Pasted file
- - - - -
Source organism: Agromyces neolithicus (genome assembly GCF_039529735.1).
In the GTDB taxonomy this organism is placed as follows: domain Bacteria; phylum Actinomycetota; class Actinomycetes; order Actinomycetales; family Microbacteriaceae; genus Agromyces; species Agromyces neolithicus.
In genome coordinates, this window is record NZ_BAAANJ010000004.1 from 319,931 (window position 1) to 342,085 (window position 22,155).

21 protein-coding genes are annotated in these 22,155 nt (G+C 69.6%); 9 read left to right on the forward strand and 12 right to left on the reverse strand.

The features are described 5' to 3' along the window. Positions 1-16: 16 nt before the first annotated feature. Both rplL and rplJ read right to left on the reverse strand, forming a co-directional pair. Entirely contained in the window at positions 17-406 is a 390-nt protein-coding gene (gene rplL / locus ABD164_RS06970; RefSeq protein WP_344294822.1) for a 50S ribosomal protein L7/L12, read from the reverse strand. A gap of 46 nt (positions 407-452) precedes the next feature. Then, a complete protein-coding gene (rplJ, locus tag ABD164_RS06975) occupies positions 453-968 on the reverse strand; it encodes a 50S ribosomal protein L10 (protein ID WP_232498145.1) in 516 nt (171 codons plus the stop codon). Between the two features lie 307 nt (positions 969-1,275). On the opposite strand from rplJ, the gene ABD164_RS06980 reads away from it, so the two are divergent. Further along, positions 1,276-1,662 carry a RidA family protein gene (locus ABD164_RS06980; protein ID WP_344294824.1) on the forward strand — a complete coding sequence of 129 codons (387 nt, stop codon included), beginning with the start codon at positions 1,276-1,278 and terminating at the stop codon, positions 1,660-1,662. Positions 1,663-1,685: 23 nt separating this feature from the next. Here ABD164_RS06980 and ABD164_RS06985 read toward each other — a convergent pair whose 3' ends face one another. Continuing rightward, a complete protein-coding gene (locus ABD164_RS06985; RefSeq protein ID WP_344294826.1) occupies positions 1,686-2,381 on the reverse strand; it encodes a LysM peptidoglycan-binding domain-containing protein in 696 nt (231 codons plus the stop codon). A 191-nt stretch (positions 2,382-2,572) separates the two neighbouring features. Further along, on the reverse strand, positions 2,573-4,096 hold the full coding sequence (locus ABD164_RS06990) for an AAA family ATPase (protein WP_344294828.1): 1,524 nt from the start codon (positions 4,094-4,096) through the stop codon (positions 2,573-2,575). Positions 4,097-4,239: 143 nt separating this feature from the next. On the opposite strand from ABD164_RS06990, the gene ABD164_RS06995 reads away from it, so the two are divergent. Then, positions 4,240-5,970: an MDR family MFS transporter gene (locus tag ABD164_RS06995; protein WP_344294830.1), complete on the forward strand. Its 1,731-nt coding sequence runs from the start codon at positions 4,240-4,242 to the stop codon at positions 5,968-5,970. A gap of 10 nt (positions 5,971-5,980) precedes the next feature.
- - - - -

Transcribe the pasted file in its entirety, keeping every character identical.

Source organism: Agromyces neolithicus (genome assembly GCF_039529735.1).
In the GTDB taxonomy this organism is placed as follows: domain Bacteria; phylum Actinomycetota; class Actinomycetes; order Actinomycetales; family Microbacteriaceae; genus Agromyces; species Agromyces neolithicus.
In genome coordinates, this window is record NZ_BAAANJ010000004.1 from 319,931 (window position 1) to 342,085 (window position 22,155).

21 protein-coding genes are annotated in these 22,155 nt (G+C 69.6%); 9 read left to right on the forward strand and 12 right to left on the reverse strand.

The features are described 5' to 3' along the window. Positions 1-16: 16 nt before the first annotated feature. Both rplL and rplJ read right to left on the reverse strand, forming a co-directional pair. Entirely contained in the window at positions 17-406 is a 390-nt protein-coding gene (gene rplL / locus ABD164_RS06970; RefSeq protein WP_344294822.1) for a 50S ribosomal protein L7/L12, read from the reverse strand. A gap of 46 nt (positions 407-452) precedes the next feature. Then, a complete protein-coding gene (rplJ, locus tag ABD164_RS06975) occupies positions 453-968 on the reverse strand; it encodes a 50S ribosomal protein L10 (protein ID WP_232498145.1) in 516 nt (171 codons plus the stop codon). Between the two features lie 307 nt (positions 969-1,275). On the opposite strand from rplJ, the gene ABD164_RS06980 reads away from it, so the two are divergent. Further along, positions 1,276-1,662 carry a RidA family protein gene (locus ABD164_RS06980; protein ID WP_344294824.1) on the forward strand — a complete coding sequence of 129 codons (387 nt, stop codon included), beginning with the start codon at positions 1,276-1,278 and terminating at the stop codon, positions 1,660-1,662. Positions 1,663-1,685: 23 nt separating this feature from the next. Here ABD164_RS06980 and ABD164_RS06985 read toward each other — a convergent pair whose 3' ends face one another. Continuing rightward, a complete protein-coding gene (locus ABD164_RS06985; RefSeq protein ID WP_344294826.1) occupies positions 1,686-2,381 on the reverse strand; it encodes a LysM peptidoglycan-binding domain-containing protein in 696 nt (231 codons plus the stop codon). A 191-nt stretch (positions 2,382-2,572) separates the two neighbouring features. Further along, on the reverse strand, positions 2,573-4,096 hold the full coding sequence (locus ABD164_RS06990) for an AAA family ATPase (protein WP_344294828.1): 1,524 nt from the start codon (positions 4,094-4,096) through the stop codon (positions 2,573-2,575). Positions 4,097-4,239: 143 nt separating this feature from the next. On the opposite strand from ABD164_RS06990, the gene ABD164_RS06995 reads away from it, so the two are divergent. Then, positions 4,240-5,970: an MDR family MFS transporter gene (locus tag ABD164_RS06995; protein WP_344294830.1), complete on the forward strand. Its 1,731-nt coding sequence runs from the start codon at positions 4,240-4,242 to the stop codon at positions 5,968-5,970. A gap of 10 nt (positions 5,971-5,980) precedes the next feature.